Jensen, AM, F Götmark, M Löf (2012) Shrubs protect oak seedlings against ungulate browsing in temperate broadleaved forests of conservation interest: A field experiment. Forest Ecology and Management, 266 (2012): 187–193

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Reference: 
Jensen, AM, F Götmark, M Löf (2012) Shrubs protect oak seedlings against ungulate browsing in temperate broadleaved forests of conservation interest: A field experiment. Forest Ecology and Management, 266 (2012): 187–193
Short reference: 
Jensen et al. (2012)
First author: 
Jensen, Anna M
Abstract: 

In many oak-rich temperate broadleaved forests of conservation value, high ungulate browsing pressure restricts oak regeneration. We examined the protection of oak (Quercus sp.) seedlings from browsing provided by naturally occurring shrubs in 10 forests across southern Sweden over 3 years. We planted oak seedlings in four plots in each forest; two with naturally regenerated shrubs and two with no shrubs. Ungulate browsers were excluded from two plots at each site, one with and one without shrubs. Fencing provided the best protection against ungulate browsers for the seedlings. The probability of a seedling being browsed (browsing frequency) was approximately 20% units lower for individuals growing among shrubs than for individuals growing in the absence of shrubs. When browsing did occur, the intensity (measured as a reduction in height growth) was significantly lower for seedlings in shrubs. Regression analyses showed that browsing frequency increased on seedlings in tall shrubs, and decreased on seedlings that had been browsed previously. Browsing intensity decreased if the seedling grew in tall and dense shrubs. Browsing frequency and intensity increased on oak seedlings that over topped the shrub canopy. Increased abundance of the prickled Rubus idaeus and Rubus fruticosus coll. in plots with shrubs did not affect browsing frequency and intensity. Two and a half years after planting, oak seedling mortality increased by the presence of shrubs. Although shrubs restricted oak seedling growth, we conclude that shrubs initially facilitated oak regeneration by concealment, and subsequently by numeric dilution. Shrubs may be used to reduce browsing damages if long-term evaluation indicates a net positive outcome for oak survival and growth.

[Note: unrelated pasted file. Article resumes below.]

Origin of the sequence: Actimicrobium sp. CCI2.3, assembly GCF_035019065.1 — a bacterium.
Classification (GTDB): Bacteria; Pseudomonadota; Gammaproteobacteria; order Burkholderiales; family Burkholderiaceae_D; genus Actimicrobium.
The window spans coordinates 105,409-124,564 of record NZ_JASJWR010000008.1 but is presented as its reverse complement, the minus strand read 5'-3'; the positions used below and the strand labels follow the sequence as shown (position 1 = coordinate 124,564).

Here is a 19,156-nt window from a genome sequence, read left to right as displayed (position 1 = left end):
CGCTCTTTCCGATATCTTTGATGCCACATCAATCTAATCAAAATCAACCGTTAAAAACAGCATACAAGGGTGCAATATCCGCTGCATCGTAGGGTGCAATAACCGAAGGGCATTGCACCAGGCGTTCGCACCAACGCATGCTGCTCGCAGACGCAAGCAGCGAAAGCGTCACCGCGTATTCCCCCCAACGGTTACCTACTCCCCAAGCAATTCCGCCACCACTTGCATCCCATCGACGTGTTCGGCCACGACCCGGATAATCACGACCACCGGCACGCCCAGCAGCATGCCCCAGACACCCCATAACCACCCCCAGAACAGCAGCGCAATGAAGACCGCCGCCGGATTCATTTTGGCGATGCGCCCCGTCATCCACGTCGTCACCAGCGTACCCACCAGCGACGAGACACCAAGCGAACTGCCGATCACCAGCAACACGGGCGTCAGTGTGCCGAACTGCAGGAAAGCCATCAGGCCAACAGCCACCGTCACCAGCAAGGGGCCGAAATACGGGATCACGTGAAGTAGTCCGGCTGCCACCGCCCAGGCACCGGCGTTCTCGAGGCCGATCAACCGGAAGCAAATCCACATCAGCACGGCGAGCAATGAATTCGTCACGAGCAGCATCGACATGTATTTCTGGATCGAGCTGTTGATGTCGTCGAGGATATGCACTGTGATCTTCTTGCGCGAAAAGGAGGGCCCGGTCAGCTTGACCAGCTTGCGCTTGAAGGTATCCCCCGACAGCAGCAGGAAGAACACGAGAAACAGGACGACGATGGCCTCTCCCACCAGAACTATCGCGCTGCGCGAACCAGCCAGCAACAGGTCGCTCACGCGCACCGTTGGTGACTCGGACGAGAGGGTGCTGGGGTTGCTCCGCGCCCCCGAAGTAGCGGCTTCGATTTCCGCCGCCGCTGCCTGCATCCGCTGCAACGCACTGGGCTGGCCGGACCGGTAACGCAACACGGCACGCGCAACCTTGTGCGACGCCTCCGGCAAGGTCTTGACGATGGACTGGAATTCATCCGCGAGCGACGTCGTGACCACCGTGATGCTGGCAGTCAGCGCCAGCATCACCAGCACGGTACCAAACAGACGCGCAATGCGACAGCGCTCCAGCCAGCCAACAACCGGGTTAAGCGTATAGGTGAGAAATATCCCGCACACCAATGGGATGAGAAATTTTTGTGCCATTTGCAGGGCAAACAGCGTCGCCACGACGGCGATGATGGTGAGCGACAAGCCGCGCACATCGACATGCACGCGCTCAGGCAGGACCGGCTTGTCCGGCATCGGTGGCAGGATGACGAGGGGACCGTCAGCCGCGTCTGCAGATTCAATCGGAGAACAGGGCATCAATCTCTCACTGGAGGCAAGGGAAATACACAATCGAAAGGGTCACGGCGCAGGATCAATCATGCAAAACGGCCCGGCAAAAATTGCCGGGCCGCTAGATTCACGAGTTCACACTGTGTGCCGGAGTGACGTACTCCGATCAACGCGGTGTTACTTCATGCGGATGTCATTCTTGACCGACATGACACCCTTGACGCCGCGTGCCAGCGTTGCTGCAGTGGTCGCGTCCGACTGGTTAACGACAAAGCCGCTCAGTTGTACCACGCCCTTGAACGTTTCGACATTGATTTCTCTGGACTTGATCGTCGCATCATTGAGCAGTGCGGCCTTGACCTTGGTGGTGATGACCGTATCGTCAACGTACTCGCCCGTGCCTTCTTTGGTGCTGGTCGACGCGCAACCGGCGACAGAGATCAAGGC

Journal: 
Forest Ecology and Management
Location: 
ER Archívum (2012/P-006/1)
Type: 
scientific paper, conference (full) paper